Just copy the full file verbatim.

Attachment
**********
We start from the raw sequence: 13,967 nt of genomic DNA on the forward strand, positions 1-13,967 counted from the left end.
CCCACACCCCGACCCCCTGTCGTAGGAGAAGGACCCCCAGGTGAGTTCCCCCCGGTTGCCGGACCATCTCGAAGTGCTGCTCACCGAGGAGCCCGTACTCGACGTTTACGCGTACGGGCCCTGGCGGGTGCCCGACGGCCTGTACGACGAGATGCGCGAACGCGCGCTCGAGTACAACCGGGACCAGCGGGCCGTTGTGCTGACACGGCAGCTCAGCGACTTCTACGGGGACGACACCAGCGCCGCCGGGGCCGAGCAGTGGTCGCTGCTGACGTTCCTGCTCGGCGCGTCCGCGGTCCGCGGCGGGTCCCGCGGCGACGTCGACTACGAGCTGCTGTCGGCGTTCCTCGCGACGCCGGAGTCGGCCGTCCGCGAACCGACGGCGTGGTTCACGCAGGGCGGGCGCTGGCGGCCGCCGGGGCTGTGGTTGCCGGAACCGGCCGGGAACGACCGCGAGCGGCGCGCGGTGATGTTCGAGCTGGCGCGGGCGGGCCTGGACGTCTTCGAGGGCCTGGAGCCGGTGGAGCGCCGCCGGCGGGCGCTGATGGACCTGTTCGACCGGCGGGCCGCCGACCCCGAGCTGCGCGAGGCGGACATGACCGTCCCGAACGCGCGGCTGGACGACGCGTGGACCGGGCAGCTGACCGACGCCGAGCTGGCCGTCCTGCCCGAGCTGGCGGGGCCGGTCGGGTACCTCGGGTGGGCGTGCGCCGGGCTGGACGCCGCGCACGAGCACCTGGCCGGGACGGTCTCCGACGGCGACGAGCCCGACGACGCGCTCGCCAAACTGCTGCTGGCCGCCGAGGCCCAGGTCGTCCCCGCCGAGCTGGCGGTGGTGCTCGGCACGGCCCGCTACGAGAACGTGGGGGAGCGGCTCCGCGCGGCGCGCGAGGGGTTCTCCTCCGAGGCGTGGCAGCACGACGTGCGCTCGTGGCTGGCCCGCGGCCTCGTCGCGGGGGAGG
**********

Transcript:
We start from the raw sequence: 13,967 nt of genomic DNA on the forward strand, positions 1-13,967 counted from the left end.
CCCACACCCCGACCCCCTGTCGTAGGAGAAGGACCCCCAGGTGAGTTCCCCCCGGTTGCCGGACCATCTCGAAGTGCTGCTCACCGAGGAGCCCGTACTCGACGTTTACGCGTACGGGCCCTGGCGGGTGCCCGACGGCCTGTACGACGAGATGCGCGAACGCGCGCTCGAGTACAACCGGGACCAGCGGGCCGTTGTGCTGACACGGCAGCTCAGCGACTTCTACGGGGACGACACCAGCGCCGCCGGGGCCGAGCAGTGGTCGCTGCTGACGTTCCTGCTCGGCGCGTCCGCGGTCCGCGGCGGGTCCCGCGGCGACGTCGACTACGAGCTGCTGTCGGCGTTCCTCGCGACGCCGGAGTCGGCCGTCCGCGAACCGACGGCGTGGTTCACGCAGGGCGGGCGCTGGCGGCCGCCGGGGCTGTGGTTGCCGGAACCGGCCGGGAACGACCGCGAGCGGCGCGCGGTGATGTTCGAGCTGGCGCGGGCGGGCCTGGACGTCTTCGAGGGCCTGGAGCCGGTGGAGCGCCGCCGGCGGGCGCTGATGGACCTGTTCGACCGGCGGGCCGCCGACCCCGAGCTGCGCGAGGCGGACATGACCGTCCCGAACGCGCGGCTGGACGACGCGTGGACCGGGCAGCTGACCGACGCCGAGCTGGCCGTCCTGCCCGAGCTGGCGGGGCCGGTCGGGTACCTCGGGTGGGCGTGCGCCGGGCTGGACGCCGCGCACGAGCACCTGGCCGGGACGGTCTCCGACGGCGACGAGCCCGACGACGCGCTCGCCAAACTGCTGCTGGCCGCCGAGGCCCAGGTCGTCCCCGCCGAGCTGGCGGTGGTGCTCGGCACGGCCCGCTACGAGAACGTGGGGGAGCGGCTCCGCGCGGCGCGCGAGGGGTTCTCCTCCGAGGCGTGGCAGCACGACGTGCGCTCGTGGCTGGCCCGCGGCCTCGTCGCGGGGGAGG